3.3 The framework recognises the difference between high and low performing authorities and concludes that deaths could reduce by 57% to around 1,200 by 2030 if the performance of the worst local authorities catch up with the best. Providing information on comparative performance at the local level, as suggested within the framework, will play a useful part in helping local authorities achieve the highest possible standard, but it is also vital that the supporting tools and best practice resources are made available at the local level to help improve skills and performance, whilst reducing any duplication of effort.

3.4 The decision taken in the 2010 emergency budget to decentralise road safety funding has had a significant impact on road safety practice (See: RAC Foundation and PACTS 2010 and 2011 reports on “Tackling the Deficit”) and there have been difficulties with identifying other sources of funding at the local level with which to carry out road safety activities. Looking to the future it is still likely to be difficult for road safety initiatives to compete against other local authority resource needs, which further emphasises the need for tools which can help road safety officers make the business case for funding.

4. The Legislative Framework

4.1 The 1988 Road Traffic Act, Section 39, puts a Statutory Duty on local authorities to undertake studies into road accidents, and to take steps both to reduce and prevent accidents, so it will not be possible for local authorities to cease all activity in the road safety field. However the 1988 Act was cast in a clear context of a high national priority for road safety improvements expressed through clear targets. The combination of these two actions have provided the foundation for the substantial improvements in road safety subsequently. The removal of targets means that, in a time of severely restricted public expenditure, other incentives to restore and retain a high priority for local road safety programmes are needed. This could be by modifying the 1988 Act to give more specific duties to local authorities, or adapting the mechanism for funding local authorities to ensure that road safety gets the priority it deserves.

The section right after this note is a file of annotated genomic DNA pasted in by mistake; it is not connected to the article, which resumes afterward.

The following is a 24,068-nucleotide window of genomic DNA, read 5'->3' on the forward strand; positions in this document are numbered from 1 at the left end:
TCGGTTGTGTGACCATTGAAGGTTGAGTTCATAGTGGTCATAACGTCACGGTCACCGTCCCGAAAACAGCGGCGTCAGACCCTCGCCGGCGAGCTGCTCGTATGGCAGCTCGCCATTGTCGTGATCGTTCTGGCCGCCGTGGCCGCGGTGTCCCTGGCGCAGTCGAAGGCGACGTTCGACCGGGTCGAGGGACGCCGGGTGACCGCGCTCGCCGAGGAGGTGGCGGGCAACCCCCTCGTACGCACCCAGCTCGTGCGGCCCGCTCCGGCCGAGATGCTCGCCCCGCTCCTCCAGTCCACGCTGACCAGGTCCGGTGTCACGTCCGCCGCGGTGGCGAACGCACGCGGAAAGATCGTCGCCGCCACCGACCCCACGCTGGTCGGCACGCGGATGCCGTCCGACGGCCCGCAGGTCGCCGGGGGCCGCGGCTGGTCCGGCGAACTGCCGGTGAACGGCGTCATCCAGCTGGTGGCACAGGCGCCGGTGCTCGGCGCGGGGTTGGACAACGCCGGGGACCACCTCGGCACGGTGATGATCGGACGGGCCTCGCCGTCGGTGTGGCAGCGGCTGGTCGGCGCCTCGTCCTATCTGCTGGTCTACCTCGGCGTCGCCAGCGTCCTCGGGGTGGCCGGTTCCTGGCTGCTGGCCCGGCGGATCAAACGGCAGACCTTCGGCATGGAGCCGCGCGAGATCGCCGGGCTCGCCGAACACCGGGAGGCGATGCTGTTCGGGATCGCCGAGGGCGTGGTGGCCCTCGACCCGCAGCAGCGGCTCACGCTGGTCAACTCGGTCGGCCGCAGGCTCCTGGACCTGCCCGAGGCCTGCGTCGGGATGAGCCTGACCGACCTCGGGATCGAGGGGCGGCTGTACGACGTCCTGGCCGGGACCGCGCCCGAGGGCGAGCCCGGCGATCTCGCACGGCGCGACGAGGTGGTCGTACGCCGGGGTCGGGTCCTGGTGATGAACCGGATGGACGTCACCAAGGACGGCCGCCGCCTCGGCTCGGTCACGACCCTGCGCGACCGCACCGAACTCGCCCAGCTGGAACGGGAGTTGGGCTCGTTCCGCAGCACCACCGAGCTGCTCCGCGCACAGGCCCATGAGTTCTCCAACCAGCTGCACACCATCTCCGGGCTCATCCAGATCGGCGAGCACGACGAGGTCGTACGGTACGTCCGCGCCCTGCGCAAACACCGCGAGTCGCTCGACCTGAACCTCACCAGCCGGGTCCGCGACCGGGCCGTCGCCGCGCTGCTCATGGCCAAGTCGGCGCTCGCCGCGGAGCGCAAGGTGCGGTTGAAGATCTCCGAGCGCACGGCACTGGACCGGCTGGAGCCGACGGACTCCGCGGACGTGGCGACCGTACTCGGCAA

5. Strategic Framework for Road Safety Action Plan

5.1 National Government’s stated role is to provide leadership in road safety, deliver better driving standards and testing, enforcement, education whilst managing the strategic road infrastructure. These roles are to be supported by research and research collation along with the provision of public information to support local delivery. This provides a clear mandate and a reasonably complete list for the areas of National Government responsibility. What is missing is a clearer directive on strategy at the local level, which may well hinder the delivery of road safety in the local authority setting. The measures set out in the road safety action plan are, given their practical and short term focus, workable by definition. The RAC Foundation however remains unconvinced that these measures will be sufficient to address the multitude of challenges faced by road safety in the longer term.

5.2 The Governments attention on enforcement in the Strategic Framework is welcome, although without adequate resources being devoted to this activity there is a risk that the benefits of the strategy will not be realised. As police resources are under significant pressure with numerous competing demands, it is not possible to know to what extent the aims of the strategy will be carried forward. Given that enforcement is one of two key planks of the National strategy this is cause for concern.

5.3 The focus on tackling “high end” offenders is a welcome approach which was started by the previous Government. It is wise, from a public perception perspective, that a wider focus on “anti-social” driving behaviour is taken, but it will still remain important for speed related issues to be addressed fully. It is also positive to see that the Government intends to undertake a speed review to provide advice and guidance to local authorities on how best to set limits in a consistent manner. Increasing penalty charge notices to bring them in line with other similar penalties is a development that the Foundation supports, whereas the benefits of introducing fixed penalty notices for careless driving is less clear cut. This move appears to have been well received by many sections of the road safety community, but there are unresolved issues surrounding how “careless driving” should be defined and appealed. Having the appropriate resources to enforce against this type of behaviour is also another consideration. Mobile phone use and seatbelt penalty charges are a case in point where it has been difficult for Police officers to enforce this activity with limited resources.